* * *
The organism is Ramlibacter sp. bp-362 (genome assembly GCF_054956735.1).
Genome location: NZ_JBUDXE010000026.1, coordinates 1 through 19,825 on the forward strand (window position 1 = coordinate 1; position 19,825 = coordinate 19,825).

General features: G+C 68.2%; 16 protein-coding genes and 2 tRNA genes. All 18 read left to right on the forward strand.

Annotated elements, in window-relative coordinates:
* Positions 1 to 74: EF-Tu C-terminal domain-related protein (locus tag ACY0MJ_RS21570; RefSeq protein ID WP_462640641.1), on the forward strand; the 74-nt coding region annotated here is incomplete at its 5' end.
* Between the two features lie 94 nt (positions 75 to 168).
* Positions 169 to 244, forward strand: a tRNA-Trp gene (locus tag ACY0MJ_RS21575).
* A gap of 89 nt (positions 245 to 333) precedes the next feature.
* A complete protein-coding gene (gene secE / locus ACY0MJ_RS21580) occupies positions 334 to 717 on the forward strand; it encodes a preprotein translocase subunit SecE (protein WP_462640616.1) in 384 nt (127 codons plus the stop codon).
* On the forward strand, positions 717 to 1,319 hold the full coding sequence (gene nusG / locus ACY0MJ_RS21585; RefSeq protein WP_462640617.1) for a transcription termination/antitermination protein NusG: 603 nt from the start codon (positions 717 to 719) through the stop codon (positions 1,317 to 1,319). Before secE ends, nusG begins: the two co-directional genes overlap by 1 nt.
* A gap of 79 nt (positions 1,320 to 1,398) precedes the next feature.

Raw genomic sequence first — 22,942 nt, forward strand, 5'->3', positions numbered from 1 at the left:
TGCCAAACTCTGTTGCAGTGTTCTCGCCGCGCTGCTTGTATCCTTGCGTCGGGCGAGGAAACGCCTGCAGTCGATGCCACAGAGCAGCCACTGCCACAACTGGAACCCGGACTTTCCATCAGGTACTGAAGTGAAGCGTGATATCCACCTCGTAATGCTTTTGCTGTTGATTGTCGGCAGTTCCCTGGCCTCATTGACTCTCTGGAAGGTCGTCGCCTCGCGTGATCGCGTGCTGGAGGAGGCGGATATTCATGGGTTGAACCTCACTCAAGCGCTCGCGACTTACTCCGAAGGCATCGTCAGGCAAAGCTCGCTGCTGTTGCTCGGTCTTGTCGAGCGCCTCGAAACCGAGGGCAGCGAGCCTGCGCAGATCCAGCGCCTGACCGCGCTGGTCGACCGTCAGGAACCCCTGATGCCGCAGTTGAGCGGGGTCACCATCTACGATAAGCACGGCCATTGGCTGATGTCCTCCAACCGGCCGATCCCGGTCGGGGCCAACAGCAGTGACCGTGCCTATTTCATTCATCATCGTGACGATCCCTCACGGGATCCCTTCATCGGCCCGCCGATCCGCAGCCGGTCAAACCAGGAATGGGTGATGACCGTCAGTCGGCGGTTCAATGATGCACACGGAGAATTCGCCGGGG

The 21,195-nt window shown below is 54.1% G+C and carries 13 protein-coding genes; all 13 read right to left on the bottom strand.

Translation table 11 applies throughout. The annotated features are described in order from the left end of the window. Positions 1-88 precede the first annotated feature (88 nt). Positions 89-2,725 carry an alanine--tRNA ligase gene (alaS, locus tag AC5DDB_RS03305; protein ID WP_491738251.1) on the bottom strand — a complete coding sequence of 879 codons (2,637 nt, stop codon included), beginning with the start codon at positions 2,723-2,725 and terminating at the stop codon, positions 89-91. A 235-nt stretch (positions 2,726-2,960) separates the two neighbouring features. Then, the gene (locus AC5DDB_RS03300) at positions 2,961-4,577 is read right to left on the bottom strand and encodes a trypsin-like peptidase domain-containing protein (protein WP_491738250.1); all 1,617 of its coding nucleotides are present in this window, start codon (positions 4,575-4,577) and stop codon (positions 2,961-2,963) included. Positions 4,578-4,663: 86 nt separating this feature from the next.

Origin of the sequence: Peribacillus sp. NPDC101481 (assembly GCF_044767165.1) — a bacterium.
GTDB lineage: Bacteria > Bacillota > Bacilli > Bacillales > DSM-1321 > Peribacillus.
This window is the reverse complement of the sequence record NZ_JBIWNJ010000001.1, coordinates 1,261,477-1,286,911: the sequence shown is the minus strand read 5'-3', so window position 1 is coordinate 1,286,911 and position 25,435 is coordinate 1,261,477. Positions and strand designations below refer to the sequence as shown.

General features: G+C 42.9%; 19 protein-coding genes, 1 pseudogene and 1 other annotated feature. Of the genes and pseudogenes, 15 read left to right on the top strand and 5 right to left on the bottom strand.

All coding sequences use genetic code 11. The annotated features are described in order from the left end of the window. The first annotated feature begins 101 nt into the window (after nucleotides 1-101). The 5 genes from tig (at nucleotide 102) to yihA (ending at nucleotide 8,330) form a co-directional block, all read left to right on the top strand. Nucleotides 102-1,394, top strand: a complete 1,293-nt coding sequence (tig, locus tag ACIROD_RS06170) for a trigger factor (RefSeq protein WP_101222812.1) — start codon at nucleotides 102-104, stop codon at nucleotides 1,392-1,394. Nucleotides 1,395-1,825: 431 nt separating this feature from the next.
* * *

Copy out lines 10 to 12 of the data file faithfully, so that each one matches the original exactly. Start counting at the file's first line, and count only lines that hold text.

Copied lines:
* On the forward strand, positions 717 to 1,319 hold the full coding sequence (gene nusG / locus ACY0MJ_RS21585; RefSeq protein WP_462640617.1) for a transcription termination/antitermination protein NusG: 603 nt from the start codon (positions 717 to 719) through the stop codon (positions 1,317 to 1,319). Before secE ends, nusG begins: the two co-directional genes overlap by 1 nt.
* A gap of 79 nt (positions 1,320 to 1,398) precedes the next feature.

Raw genomic sequence first — 22,942 nt, forward strand, 5'->3', positions numbered from 1 at the left: